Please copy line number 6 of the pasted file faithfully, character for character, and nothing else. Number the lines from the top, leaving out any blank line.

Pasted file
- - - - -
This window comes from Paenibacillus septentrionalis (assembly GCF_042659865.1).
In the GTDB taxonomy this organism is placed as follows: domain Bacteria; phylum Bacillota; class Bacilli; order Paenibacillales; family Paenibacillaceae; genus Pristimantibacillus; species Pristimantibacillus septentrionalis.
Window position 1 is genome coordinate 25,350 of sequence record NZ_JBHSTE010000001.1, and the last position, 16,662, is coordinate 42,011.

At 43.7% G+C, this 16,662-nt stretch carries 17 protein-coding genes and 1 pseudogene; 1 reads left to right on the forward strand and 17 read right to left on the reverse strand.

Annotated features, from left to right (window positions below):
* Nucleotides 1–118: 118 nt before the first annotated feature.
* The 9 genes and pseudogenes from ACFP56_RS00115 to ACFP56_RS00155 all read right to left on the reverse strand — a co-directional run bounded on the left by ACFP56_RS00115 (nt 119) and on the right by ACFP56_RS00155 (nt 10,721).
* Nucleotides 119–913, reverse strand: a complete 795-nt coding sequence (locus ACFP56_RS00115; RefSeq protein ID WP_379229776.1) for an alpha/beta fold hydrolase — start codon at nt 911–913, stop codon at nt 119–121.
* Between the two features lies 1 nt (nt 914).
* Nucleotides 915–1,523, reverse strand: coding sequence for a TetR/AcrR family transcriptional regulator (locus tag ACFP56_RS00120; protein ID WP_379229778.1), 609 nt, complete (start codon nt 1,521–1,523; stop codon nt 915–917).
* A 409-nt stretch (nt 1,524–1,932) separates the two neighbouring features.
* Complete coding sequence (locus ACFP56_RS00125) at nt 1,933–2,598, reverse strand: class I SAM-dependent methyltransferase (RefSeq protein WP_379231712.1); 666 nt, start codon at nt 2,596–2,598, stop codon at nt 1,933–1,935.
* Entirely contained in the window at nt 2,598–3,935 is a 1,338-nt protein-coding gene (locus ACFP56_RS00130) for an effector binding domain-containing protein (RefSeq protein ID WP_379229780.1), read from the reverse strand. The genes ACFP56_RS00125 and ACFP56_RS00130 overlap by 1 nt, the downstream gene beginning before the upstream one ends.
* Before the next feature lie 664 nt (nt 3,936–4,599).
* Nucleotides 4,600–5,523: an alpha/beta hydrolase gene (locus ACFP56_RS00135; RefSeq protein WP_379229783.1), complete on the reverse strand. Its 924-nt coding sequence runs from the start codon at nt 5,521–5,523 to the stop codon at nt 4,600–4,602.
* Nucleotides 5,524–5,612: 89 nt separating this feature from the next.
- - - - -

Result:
* Nucleotides 1–118: 118 nt before the first annotated feature.